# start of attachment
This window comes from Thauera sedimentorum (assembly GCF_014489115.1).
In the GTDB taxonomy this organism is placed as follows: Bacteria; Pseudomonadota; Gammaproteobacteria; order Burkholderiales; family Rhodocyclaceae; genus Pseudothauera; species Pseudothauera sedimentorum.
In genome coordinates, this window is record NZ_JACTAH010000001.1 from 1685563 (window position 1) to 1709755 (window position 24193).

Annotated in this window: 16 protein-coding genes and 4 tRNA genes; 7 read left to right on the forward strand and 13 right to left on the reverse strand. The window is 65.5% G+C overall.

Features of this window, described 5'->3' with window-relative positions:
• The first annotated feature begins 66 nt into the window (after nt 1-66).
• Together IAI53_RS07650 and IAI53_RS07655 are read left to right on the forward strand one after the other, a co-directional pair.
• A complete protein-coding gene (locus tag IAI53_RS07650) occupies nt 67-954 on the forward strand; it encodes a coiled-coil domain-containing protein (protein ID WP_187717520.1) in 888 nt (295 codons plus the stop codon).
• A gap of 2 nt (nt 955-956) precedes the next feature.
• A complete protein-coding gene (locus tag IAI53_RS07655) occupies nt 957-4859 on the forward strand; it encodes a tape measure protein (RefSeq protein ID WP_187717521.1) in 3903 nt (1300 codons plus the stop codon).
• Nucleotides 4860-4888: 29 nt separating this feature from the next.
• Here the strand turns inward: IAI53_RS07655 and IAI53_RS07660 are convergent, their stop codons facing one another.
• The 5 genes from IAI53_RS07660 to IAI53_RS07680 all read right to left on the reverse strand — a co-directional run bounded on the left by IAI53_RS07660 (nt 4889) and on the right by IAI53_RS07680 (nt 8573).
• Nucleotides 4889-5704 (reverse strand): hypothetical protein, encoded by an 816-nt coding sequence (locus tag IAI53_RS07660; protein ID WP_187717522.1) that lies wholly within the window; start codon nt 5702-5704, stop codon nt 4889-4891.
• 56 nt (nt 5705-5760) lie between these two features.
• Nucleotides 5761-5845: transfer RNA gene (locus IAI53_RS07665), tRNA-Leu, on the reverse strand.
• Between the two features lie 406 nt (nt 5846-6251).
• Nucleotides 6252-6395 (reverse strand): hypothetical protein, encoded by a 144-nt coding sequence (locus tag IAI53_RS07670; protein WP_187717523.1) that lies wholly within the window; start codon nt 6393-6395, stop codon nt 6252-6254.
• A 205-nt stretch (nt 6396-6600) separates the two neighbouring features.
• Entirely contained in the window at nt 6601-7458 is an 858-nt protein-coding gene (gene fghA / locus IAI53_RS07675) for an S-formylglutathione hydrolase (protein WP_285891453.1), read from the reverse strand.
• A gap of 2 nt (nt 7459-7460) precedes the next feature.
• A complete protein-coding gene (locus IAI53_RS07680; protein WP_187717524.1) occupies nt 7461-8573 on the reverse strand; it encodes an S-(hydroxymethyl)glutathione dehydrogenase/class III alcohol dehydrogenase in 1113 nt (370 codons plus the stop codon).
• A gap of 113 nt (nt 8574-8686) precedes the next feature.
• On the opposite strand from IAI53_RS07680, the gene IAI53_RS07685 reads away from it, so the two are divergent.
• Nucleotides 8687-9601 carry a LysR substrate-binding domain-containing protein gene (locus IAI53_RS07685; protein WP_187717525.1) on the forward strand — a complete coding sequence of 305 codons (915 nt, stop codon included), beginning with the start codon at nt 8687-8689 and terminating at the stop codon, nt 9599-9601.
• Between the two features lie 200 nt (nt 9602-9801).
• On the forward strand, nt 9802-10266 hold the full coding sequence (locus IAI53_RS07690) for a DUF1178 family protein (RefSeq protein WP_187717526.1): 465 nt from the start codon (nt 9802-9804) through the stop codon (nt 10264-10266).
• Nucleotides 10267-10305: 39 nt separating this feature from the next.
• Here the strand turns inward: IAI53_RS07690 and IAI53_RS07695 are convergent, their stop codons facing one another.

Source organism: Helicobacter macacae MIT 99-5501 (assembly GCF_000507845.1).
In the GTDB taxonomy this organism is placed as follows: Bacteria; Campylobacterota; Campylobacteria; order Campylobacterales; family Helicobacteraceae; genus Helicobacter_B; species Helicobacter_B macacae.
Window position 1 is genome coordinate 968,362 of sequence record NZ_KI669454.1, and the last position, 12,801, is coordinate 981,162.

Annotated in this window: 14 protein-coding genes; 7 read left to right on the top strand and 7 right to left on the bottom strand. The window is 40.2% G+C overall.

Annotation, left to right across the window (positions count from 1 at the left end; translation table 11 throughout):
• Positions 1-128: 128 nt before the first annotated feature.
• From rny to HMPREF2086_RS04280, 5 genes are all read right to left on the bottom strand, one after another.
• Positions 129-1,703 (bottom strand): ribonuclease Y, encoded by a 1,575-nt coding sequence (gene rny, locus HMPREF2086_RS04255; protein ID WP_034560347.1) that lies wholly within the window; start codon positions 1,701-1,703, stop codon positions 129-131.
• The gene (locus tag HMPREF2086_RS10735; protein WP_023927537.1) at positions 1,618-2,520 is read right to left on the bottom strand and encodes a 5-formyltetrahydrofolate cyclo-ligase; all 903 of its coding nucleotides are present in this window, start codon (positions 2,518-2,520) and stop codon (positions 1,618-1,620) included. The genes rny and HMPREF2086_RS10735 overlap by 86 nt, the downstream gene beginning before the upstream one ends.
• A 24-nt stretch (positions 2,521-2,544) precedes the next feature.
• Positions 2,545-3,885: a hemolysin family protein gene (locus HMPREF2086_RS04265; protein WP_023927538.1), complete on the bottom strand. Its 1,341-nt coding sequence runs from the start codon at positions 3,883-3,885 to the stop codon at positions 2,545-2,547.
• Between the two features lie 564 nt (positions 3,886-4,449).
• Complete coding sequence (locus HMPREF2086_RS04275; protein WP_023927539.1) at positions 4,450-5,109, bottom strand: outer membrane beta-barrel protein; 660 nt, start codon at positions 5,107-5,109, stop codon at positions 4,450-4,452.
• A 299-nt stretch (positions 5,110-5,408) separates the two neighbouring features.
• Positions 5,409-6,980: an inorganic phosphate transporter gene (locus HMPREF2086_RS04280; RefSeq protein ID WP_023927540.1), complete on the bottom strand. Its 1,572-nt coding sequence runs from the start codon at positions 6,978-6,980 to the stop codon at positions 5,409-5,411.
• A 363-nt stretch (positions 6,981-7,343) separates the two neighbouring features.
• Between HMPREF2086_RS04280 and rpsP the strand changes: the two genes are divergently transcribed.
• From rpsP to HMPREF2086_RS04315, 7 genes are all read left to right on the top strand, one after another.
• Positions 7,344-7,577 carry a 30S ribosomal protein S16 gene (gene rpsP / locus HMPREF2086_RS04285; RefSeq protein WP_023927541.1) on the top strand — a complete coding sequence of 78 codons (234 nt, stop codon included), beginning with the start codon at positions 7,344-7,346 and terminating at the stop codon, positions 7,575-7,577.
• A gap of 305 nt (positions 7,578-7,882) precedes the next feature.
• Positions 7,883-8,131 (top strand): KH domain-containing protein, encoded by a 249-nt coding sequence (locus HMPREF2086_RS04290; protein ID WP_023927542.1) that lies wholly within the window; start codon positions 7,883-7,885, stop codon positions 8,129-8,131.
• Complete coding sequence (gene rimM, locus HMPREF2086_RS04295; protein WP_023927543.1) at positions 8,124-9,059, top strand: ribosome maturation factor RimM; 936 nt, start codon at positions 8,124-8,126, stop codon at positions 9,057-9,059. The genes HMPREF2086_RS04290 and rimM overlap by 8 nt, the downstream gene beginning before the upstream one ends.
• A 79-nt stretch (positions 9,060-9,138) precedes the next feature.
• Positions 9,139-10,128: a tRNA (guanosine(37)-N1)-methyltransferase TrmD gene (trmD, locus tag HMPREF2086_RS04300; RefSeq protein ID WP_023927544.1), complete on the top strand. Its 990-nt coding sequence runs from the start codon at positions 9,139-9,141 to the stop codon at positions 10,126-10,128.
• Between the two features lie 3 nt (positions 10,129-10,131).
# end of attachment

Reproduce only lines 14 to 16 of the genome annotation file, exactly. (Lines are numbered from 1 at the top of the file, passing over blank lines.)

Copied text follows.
• Nucleotides 4889-5704 (reverse strand): hypothetical protein, encoded by an 816-nt coding sequence (locus tag IAI53_RS07660; protein ID WP_187717522.1) that lies wholly within the window; start codon nt 5702-5704, stop codon nt 4889-4891.
• 56 nt (nt 5705-5760) lie between these two features.
• Nucleotides 5761-5845: transfer RNA gene (locus IAI53_RS07665), tRNA-Leu, on the reverse strand.